As far as Piazza playing for Italy, I know why baseball set it up that way, but unfortunately that doesn't make it right. If baseball has to live with no Italian team, so be it, there are plenty of countries out there with more legitimate ties to a player than Italy to Piazza. As a baseball fan, I would much rather watch any of the Latin American countries with their own citizens playing than a makeshift Italian team. By allowing this behavior to continue, would Ireland try to lure Mark McGwire out of retirement to man first base for them?

I would also object to your point about Americans not caring about this particular International competition. Forget the World Cup because so few people in America care about soccer in the first place compared to the rest of the world. While this is still a young event, ratings showed viewership over 1 million for some games in America alone (http://www.baseball-reference.com/bullpen/2006_World_Baseball_Classic). Americans are also known to tune into other forms of international competition, such as the Olympics. So I think it's a stretch to make the claim that "Americans care a lot less about international competition."

Brian Doyle said...

1. Italy is in it because there's really no other team to take its place. You say you'd rather see another Latin American team in Italy's place, but there's no other team. Every Latin American baseball playing country is already in the tournament. Baseball doesn't have a choice, they need teams to fill out the pool, and Italy is one of those throw-ins (like South Africa). Plus Italy has been participating in Olympic baseball, so it makes sense for them to participate (unlike a hypothetical Irish team).

2. I also don't find a million viewers impressive for something that happens every three years (especially when the WBC was being staged for the first time and was pretty novel). That doesn't constitute very much interest in my opinion. By comparison, MLS Cup, an event that most people don't even know is taking place, had 910,000 viewers last year. Regular season Red Sox-Yankees games have drawn anywhere from hundreds of thousands to 4.2 million viewers over the last few years, and those games happen 18 or so times a year. And national pride is older than any club rivalry.

I wouldn't discount soccer (saying Americans don't care compared to the rest of the world is a pretty obvious condition). Americans do seem to care more about soccer at the international level than they do about baseball. I know far more Americans that care about, and watch, the World Cup than the WBC, and it's not even because they're soccer fans, it's just that they find the WBC to not be that interesting.

How much Americans care about soccer compared to the rest of the world is insignificant. What is significant is that they care about it more than the international baseball championship, which is astonishing since soccer is somewhere around America's 5th most popular professional sport compared to baseball, which is our most popular internationally played professional sport. ABC averaged 2.6 million viewers per game in 2006. Even the U.S.-Mexico World Cup qualifier in February, a year and a half from the start of the finals, pulled in 1.2 million on ESPN and 10.7 million viewers overall in the United States.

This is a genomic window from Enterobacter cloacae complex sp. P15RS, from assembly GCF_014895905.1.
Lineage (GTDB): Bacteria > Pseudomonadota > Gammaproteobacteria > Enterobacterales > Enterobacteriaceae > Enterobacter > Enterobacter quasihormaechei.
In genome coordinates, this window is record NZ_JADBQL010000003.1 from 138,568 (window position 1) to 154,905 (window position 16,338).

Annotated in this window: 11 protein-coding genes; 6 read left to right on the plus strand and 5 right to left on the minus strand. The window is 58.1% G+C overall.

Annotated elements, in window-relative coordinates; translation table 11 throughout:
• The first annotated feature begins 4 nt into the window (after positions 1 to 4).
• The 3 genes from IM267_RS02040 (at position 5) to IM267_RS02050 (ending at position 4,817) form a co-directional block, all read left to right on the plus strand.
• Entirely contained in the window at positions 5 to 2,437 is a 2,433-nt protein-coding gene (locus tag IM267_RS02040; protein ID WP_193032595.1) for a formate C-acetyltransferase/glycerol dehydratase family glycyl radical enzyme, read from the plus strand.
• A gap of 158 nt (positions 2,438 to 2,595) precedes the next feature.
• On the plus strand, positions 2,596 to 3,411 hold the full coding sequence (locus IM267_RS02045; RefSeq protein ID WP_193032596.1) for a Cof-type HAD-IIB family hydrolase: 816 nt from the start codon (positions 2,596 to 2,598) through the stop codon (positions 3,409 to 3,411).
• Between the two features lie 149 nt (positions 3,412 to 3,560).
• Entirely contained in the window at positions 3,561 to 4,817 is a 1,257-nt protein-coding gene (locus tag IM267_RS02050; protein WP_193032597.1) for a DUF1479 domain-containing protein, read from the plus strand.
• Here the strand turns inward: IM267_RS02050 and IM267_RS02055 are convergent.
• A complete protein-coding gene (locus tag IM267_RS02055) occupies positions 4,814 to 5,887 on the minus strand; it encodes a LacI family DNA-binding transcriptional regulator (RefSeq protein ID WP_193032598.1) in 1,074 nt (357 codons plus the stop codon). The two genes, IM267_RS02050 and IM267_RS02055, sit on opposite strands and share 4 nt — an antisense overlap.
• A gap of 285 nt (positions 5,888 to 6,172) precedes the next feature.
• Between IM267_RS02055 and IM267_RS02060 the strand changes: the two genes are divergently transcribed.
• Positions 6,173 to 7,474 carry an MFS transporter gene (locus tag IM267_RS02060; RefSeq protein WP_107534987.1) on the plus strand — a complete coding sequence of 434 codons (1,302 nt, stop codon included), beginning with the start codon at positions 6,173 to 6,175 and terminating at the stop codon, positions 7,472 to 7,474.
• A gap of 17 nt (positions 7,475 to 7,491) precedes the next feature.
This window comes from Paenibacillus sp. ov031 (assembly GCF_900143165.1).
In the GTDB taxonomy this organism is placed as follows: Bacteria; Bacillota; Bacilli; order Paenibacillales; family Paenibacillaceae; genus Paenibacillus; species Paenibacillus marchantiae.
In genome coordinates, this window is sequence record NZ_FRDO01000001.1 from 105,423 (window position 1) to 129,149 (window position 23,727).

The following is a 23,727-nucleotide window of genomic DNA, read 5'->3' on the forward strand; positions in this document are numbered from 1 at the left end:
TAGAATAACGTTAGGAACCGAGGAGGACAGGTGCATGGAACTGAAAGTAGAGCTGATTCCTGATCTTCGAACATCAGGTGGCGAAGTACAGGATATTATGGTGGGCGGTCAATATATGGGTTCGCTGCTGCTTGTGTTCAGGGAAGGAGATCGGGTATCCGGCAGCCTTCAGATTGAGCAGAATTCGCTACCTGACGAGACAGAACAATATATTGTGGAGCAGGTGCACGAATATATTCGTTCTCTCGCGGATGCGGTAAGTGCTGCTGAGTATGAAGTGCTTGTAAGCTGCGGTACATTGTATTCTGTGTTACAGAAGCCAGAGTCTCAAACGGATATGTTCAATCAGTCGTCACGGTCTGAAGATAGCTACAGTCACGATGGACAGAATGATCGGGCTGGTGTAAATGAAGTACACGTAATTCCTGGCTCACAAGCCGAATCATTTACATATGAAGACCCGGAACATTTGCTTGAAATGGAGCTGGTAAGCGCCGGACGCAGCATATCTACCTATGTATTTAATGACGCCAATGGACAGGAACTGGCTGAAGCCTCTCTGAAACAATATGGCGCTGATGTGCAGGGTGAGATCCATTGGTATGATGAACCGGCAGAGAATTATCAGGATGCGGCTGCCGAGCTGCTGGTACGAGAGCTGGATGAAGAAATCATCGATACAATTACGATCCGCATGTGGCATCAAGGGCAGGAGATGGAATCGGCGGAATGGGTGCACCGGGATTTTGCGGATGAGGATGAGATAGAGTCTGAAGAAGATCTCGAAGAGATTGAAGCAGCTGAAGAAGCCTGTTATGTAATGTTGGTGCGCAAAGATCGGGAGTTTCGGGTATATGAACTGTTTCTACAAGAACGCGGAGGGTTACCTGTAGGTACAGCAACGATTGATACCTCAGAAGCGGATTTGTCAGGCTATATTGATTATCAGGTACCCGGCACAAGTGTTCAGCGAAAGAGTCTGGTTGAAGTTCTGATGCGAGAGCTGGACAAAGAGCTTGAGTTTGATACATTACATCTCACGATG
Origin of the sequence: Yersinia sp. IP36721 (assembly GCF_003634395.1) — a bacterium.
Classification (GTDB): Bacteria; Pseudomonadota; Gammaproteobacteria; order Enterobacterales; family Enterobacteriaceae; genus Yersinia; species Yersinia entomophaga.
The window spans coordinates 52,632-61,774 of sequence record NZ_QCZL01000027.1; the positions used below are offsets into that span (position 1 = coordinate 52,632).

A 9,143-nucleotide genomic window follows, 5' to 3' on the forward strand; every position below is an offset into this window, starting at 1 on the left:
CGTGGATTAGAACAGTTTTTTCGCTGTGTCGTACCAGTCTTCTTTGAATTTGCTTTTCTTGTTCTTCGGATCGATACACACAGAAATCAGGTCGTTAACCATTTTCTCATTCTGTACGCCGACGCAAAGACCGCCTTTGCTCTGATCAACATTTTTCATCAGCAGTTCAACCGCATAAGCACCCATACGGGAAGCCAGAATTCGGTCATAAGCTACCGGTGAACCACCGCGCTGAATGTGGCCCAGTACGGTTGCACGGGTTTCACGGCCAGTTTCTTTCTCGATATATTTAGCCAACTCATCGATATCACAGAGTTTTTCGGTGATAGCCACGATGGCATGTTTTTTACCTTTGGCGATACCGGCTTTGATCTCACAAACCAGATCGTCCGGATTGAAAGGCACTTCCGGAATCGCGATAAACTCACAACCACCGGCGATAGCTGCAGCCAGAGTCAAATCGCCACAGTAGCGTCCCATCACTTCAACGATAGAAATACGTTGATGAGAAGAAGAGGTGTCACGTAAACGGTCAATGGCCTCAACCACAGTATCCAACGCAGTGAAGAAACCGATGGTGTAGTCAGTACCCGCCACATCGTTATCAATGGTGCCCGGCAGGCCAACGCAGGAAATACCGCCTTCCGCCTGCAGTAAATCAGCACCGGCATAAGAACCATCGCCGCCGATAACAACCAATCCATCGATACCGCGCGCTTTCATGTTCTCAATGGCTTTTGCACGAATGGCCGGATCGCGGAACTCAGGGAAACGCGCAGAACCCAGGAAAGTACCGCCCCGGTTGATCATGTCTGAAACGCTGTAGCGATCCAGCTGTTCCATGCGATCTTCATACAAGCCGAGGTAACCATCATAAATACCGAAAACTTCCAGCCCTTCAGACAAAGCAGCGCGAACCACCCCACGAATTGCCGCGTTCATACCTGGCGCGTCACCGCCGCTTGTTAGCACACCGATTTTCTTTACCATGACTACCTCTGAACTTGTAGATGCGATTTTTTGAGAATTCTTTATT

Yes, Americans watch the Olympics, but I believe that the high ratings come from coverage heavy on swimming and track, not on team sports (which is why those sports are relegated to CNBC or other NBC owned channels). Some of those team sports are the ones we invented and therefore generally feel superior in, but we usually don't send our best players because those sports have become so "club first oriented." In turn people generally don't watch at an international level.

Kevin Fenstermacher said...

I'm with Doyle on this one. When it comes down to it America looks at it sports intrinsically, while the rest of the world is the reverse. That's why we consider every championship we have held in this country to be the "World Champions" of that sports.

There are many things written about the extrinsic nature of other countries in sport compared to our intrinsic values. I wish it wasn't midnight so I could get into it a little more.

Also, the labor migration that you are talking about here in regards to soccer and other sports has been something that has been done for centuries in all sports (not just soccer and baseball). Eastern European countries used to bring people in to their country and offer citizenship or what have you for weightlifters to come and compete for them.

Greece has a very competitive basketball league, but when it comes down to it the champions of that league don't compare to any victories of the national team. It's the same with the Premiership in Englad, and with many other leagues throughout the world.

And your comment about Ireland going after McGwire, although far-fetched and somewhat irrelevant, wouldn't be the first case of something along those lines happening. Baseball needs an NGB if they want something like the World Baseball Classic to thrive on an international level.